August 2005

SSI website attracts unusual visitors with short videos

When you spend your whole life doing one thing, you often forget how interesting it might be to other people. This is what happened to SSI, a 25-year-old industrial shredding company in Wilsonville, Oregon.

Last year the industrial shredder company updated its website. Aside from the general redesign, the company added a new feature: movies. When visiting their site (ssiworld.com), you can select from scores of short films of everything from boats to refrigerators being chewed up by shredders the size of an Abrams tank.

For the first few months, the attraction worked well. Site visitation nearly quadrupled as people began to forward the link to friends and colleagues. This followed the mathematical growth pattern of a typical website in which the more people link to it…well, the more people link to it. The new site was doing its job.

But then something unexpected happened. The shredding movies attracted the attention of bloggers, and through them a popular cable TV show called Screensavers. On March 8th Screensavers featured a visit to the SSI site and showed some of the movies of couches, washing machines, and computers being chewed to pieces. The show’s host pronounced the site “cool.” His female co-host asked, “What is it with guys and destruction?”

In the next few days following the airing of the show, SSI began to get hundreds of thousands of hits to its site. By the end of March it had logged up to a half-a-million visits! The trend has continued unabated as more and more bloggers have added the link to their own sites, exponentially increasing its visibility to search engines across the web.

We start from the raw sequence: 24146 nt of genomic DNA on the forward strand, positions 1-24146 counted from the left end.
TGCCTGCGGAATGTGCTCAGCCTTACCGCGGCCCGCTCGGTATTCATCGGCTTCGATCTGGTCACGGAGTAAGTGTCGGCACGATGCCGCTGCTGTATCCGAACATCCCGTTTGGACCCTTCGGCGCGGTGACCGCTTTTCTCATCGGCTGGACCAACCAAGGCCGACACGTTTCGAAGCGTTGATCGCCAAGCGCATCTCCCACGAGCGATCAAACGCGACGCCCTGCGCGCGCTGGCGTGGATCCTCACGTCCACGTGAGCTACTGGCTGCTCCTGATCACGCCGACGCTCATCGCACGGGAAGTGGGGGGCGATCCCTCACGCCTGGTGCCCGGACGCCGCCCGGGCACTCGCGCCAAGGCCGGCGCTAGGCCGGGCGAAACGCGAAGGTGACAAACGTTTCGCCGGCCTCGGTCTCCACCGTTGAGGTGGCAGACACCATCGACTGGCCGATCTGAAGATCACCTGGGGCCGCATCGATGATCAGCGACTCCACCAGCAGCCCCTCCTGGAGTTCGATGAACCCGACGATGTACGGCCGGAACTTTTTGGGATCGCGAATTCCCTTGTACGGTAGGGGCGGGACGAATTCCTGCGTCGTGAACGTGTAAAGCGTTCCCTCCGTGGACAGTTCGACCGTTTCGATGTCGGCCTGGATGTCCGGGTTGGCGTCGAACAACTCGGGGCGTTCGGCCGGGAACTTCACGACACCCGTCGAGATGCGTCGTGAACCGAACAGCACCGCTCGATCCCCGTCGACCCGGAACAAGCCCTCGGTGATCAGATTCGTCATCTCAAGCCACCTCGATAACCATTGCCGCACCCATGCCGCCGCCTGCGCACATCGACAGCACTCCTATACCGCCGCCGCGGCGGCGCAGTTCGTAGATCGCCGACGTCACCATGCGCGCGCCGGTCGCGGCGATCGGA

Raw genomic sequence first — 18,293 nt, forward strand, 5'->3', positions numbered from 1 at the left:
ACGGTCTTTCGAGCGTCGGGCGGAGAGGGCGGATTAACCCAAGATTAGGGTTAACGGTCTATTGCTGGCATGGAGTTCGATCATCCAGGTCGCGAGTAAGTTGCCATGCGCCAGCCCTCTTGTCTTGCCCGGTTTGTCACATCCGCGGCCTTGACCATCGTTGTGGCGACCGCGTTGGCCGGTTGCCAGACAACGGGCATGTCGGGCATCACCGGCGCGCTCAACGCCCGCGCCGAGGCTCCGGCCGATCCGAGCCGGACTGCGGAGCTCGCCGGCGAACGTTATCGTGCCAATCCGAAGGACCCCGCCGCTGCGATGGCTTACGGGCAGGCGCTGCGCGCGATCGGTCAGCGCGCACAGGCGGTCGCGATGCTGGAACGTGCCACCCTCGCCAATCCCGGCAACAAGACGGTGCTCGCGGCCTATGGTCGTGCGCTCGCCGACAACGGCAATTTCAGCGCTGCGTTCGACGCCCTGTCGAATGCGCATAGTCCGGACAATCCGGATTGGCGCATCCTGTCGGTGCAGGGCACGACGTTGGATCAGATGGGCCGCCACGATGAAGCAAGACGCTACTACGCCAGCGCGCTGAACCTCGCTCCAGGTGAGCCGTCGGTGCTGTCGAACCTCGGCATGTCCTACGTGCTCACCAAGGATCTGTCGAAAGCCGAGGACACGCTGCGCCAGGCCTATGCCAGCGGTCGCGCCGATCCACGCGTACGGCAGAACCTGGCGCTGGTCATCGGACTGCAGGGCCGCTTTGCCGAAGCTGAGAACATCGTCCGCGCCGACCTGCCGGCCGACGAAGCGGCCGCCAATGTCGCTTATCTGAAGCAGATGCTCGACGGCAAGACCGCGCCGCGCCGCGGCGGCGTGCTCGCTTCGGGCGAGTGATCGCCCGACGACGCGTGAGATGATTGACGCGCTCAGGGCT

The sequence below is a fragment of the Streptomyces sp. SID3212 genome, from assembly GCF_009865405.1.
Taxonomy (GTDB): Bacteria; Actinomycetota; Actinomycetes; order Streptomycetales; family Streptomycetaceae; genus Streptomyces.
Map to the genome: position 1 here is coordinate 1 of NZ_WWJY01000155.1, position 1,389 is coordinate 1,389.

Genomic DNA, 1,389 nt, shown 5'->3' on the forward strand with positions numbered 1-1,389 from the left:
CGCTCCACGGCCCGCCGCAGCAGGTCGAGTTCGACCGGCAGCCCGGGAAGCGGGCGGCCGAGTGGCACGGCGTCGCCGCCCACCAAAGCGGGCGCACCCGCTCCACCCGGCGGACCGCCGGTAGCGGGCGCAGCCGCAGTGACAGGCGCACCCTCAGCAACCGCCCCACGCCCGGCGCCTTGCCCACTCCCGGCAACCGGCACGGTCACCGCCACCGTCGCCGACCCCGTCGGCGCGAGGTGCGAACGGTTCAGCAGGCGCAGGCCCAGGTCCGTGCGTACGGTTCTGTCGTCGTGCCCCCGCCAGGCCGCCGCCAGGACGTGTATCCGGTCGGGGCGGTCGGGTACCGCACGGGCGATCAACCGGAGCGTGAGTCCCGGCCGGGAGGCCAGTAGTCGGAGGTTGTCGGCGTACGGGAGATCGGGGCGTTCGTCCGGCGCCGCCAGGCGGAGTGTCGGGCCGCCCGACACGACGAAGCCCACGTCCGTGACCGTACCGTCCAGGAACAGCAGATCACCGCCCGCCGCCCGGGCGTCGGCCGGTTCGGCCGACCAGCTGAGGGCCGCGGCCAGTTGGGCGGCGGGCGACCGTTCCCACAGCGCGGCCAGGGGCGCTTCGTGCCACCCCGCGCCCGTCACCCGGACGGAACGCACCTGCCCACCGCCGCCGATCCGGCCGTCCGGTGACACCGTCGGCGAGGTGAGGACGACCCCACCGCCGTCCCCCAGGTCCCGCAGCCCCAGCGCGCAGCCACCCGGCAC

A cynical salesman might scoff that these half-million people are not qualified leads. Admittedly most of them are likely teenage boys who merely think it’s cool to watch things being destroyed. However, one huge benefit to having a half-a-million freeloaders drop in for the show is that a generic search query for ‘shredder’ brings up SSI first, to both teenaged boys and recycling tycoons.

If there is a lesson in this it’s that you should never underestimate what can be interesting to so many people. It was certainly not the intention of SSI to increase its market visibility on the backs of adolescent males. But in the age of the Internet, it was its intention to share the common shredding demonstrations that SSI conducts on a daily basis. And by sharing the entertaining spectacle of shredding with the world, SSI also happened to attract the attention of qualified leads. And, of course, watching things being eaten by a shredder is just plain fun.


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